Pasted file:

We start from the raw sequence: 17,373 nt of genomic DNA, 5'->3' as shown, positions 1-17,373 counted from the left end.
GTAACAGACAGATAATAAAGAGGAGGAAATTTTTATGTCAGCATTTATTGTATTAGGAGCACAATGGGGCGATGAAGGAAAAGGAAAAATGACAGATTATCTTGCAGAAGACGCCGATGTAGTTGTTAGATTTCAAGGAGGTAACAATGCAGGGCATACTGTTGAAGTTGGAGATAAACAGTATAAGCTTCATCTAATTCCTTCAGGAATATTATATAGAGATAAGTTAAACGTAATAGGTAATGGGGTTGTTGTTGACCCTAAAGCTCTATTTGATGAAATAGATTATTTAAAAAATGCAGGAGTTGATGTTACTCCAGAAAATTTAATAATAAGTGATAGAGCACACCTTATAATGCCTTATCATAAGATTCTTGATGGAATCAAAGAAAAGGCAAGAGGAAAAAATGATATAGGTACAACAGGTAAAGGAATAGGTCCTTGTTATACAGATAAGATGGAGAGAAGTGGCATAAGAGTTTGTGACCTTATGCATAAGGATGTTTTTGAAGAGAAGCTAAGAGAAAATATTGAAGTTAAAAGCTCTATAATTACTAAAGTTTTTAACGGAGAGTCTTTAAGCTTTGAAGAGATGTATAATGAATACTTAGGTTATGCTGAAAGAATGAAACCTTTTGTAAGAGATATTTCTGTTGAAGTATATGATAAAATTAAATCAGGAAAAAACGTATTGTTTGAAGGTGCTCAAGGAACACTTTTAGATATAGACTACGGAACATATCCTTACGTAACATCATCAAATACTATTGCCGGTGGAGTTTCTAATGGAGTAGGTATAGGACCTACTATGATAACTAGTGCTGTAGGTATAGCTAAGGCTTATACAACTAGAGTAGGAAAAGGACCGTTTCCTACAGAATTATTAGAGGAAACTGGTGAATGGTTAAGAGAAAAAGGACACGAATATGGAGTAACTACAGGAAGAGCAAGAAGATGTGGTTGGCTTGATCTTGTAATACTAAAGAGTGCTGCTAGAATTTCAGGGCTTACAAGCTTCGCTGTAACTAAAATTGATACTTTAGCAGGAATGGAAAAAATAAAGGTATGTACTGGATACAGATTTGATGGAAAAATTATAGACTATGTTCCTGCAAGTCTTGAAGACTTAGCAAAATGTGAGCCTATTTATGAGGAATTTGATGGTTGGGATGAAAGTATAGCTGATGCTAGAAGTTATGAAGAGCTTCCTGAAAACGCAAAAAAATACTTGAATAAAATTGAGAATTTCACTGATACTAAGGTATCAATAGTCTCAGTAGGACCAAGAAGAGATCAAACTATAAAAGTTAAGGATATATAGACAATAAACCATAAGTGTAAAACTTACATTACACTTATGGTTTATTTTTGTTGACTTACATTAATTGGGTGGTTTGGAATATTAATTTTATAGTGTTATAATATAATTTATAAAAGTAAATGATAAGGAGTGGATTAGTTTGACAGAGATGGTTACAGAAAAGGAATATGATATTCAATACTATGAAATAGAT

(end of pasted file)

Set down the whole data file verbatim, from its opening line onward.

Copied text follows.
We start from the raw sequence: 17,373 nt of genomic DNA, 5'->3' as shown, positions 1-17,373 counted from the left end.
GTAACAGACAGATAATAAAGAGGAGGAAATTTTTATGTCAGCATTTATTGTATTAGGAGCACAATGGGGCGATGAAGGAAAAGGAAAAATGACAGATTATCTTGCAGAAGACGCCGATGTAGTTGTTAGATTTCAAGGAGGTAACAATGCAGGGCATACTGTTGAAGTTGGAGATAAACAGTATAAGCTTCATCTAATTCCTTCAGGAATATTATATAGAGATAAGTTAAACGTAATAGGTAATGGGGTTGTTGTTGACCCTAAAGCTCTATTTGATGAAATAGATTATTTAAAAAATGCAGGAGTTGATGTTACTCCAGAAAATTTAATAATAAGTGATAGAGCACACCTTATAATGCCTTATCATAAGATTCTTGATGGAATCAAAGAAAAGGCAAGAGGAAAAAATGATATAGGTACAACAGGTAAAGGAATAGGTCCTTGTTATACAGATAAGATGGAGAGAAGTGGCATAAGAGTTTGTGACCTTATGCATAAGGATGTTTTTGAAGAGAAGCTAAGAGAAAATATTGAAGTTAAAAGCTCTATAATTACTAAAGTTTTTAACGGAGAGTCTTTAAGCTTTGAAGAGATGTATAATGAATACTTAGGTTATGCTGAAAGAATGAAACCTTTTGTAAGAGATATTTCTGTTGAAGTATATGATAAAATTAAATCAGGAAAAAACGTATTGTTTGAAGGTGCTCAAGGAACACTTTTAGATATAGACTACGGAACATATCCTTACGTAACATCATCAAATACTATTGCCGGTGGAGTTTCTAATGGAGTAGGTATAGGACCTACTATGATAACTAGTGCTGTAGGTATAGCTAAGGCTTATACAACTAGAGTAGGAAAAGGACCGTTTCCTACAGAATTATTAGAGGAAACTGGTGAATGGTTAAGAGAAAAAGGACACGAATATGGAGTAACTACAGGAAGAGCAAGAAGATGTGGTTGGCTTGATCTTGTAATACTAAAGAGTGCTGCTAGAATTTCAGGGCTTACAAGCTTCGCTGTAACTAAAATTGATACTTTAGCAGGAATGGAAAAAATAAAGGTATGTACTGGATACAGATTTGATGGAAAAATTATAGACTATGTTCCTGCAAGTCTTGAAGACTTAGCAAAATGTGAGCCTATTTATGAGGAATTTGATGGTTGGGATGAAAGTATAGCTGATGCTAGAAGTTATGAAGAGCTTCCTGAAAACGCAAAAAAATACTTGAATAAAATTGAGAATTTCACTGATACTAAGGTATCAATAGTCTCAGTAGGACCAAGAAGAGATCAAACTATAAAAGTTAAGGATATATAGACAATAAACCATAAGTGTAAAACTTACATTACACTTATGGTTTATTTTTGTTGACTTACATTAATTGGGTGGTTTGGAATATTAATTTTATAGTGTTATAATATAATTTATAAAAGTAAATGATAAGGAGTGGATTAGTTTGACAGAGATGGTTACAGAAAAGGAATATGATATTCAATACTATGAAATAGAT